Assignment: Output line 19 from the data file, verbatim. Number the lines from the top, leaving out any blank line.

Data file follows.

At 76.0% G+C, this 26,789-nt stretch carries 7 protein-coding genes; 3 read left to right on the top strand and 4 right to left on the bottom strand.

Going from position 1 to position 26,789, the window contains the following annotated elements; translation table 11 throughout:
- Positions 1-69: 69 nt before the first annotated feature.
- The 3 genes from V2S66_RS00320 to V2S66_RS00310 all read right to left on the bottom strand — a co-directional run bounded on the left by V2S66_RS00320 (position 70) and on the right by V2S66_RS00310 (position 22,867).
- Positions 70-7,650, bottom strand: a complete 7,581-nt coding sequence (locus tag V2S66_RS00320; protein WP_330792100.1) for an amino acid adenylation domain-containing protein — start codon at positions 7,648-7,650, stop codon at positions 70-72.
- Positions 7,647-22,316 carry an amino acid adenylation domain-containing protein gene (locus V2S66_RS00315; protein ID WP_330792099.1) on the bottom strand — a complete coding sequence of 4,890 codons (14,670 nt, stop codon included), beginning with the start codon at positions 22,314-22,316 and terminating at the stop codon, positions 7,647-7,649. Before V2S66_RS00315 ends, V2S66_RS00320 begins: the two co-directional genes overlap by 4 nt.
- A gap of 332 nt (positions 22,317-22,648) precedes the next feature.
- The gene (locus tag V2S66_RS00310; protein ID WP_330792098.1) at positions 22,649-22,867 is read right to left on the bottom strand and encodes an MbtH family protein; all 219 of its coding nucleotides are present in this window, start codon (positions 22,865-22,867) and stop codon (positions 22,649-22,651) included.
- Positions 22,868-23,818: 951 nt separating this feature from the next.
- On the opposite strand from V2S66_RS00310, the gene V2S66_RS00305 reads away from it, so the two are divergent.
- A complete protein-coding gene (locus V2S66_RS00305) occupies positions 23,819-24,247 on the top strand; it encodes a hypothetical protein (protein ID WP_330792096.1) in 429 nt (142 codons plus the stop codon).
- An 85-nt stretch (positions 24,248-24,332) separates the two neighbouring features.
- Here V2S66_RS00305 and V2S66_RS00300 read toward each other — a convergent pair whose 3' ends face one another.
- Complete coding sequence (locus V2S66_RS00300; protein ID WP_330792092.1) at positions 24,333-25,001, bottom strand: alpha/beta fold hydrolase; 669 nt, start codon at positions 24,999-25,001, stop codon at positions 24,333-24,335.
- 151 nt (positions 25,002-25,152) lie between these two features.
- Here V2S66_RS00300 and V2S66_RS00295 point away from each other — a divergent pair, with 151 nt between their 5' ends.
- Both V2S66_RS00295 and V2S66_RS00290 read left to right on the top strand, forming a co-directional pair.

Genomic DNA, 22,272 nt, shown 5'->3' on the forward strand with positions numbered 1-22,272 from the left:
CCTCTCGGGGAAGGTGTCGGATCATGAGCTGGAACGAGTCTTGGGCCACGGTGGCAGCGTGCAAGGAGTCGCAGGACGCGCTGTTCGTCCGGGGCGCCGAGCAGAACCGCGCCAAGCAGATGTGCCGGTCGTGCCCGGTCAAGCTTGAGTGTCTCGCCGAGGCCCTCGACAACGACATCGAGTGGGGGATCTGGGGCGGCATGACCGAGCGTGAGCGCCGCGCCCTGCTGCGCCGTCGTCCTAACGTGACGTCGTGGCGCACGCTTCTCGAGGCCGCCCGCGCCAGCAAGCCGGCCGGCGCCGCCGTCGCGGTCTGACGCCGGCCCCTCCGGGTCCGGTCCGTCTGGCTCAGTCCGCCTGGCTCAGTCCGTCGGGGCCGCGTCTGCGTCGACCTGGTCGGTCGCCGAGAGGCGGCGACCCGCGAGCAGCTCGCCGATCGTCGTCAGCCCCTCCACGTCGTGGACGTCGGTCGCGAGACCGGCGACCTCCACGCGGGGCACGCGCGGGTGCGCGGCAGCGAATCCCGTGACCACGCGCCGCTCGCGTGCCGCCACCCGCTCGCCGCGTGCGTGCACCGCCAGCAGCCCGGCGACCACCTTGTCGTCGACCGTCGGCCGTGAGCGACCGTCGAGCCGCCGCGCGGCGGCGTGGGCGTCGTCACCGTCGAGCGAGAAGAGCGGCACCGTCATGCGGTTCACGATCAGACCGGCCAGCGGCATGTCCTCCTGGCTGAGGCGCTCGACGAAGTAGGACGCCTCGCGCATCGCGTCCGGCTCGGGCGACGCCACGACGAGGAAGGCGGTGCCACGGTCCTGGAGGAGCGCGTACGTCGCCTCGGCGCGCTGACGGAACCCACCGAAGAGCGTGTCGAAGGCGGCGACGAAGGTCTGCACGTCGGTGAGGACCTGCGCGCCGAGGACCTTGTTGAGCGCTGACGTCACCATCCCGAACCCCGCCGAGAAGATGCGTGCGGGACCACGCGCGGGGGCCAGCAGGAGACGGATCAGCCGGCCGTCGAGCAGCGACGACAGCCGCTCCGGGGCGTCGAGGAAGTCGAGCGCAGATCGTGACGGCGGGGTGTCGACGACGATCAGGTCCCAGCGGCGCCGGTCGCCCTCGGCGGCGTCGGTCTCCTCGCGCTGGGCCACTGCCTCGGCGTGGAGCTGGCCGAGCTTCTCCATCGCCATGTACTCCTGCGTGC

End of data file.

CCTCTCGGGGAAGGTGTCGGATCATGAGCTGGAACGAGTCTTGGGCCACGGTGGCAGCGTGCAAGGAGTCGCAGGACGCGCTGTTCGTCCGGGGCGCCGAGCAGAACCGCGCCAAGCAGATGTGCCGGTCGTGCCCGGTCAAGCTTGAGTGTCTCGCCGAGGCCCTCGACAACGACATCGAGTGGGGGATCTGGGGCGGCATGACCGAGCGTGAGCGCCGCGCCCTGCTGCGCCGTCGTCCTAACGTGACGTCGTGGCGCACGCTTCTCGAGGCCGCCCGCGCCAGCAAGCCGGCCGGCGCCGCCGTCGCGGTCTGACGCCGGCCCCTCCGGGTCCGGTCCGTCTGGCTCAGTCCGCCTGGCTCAGTCCGTCGGGGCCGCGTCTGCGTCGACCTGGTCGGTCGCCGAGAGGCGGCGACCCGCGAGCAGCTCGCCGATCGTCGTCAGCCCCTCCACGTCGTGGACGTCGGTCGCGAGACCGGCGACCTCCACGCGGGGCACGCGCGGGTGCGCGGCAGCGAATCCCGTGACCACGCGCCGCTCGCGTGCCGCCACCCGCTCGCCGCGTGCGTGCACCGCCAGCAGCCCGGCGACCACCTTGTCGTCGACCGTCGGCCGTGAGCGACCGTCGAGCCGCCGCGCGGCGGCGTGGGCGTCGTCACCGTCGAGCGAGAAGAGCGGCACCGTCATGCGGTTCACGATCAGACCGGCCAGCGGCATGTCCTCCTGGCTGAGGCGCTCGACGAAGTAGGACGCCTCGCGCATCGCGTCCGGCTCGGGCGACGCCACGACGAGGAAGGCGGTGCCACGGTCCTGGAGGAGCGCGTACGTCGCCTCGGCGCGCTGACGGAACCCACCGAAGAGCGTGTCGAAGGCGGCGACGAAGGTCTGCACGTCGGTGAGGACCTGCGCGCCGAGGACCTTGTTGAGCGCTGACGTCACCATCCCGAACCCCGCCGAGAAGATGCGTGCGGGACCACGCGCGGGGGCCAGCAGGAGACGGATCAGCCGGCCGTCGAGCAGCGACGACAGCCGCTCCGGGGCGTCGAGGAAGTCGAGCGCAGATCGTGACGGCGGGGTGTCGACGACGATCAGGTCCCAGCGGCGCCGGTCGCCCTCGGCGGCGTCGGTCTCCTCGCGCTGGGCCACTGCCTCGGCGTGGAGCTGGCCGAGCTTCTCCATCGCCATGTACTCCTGCGTGC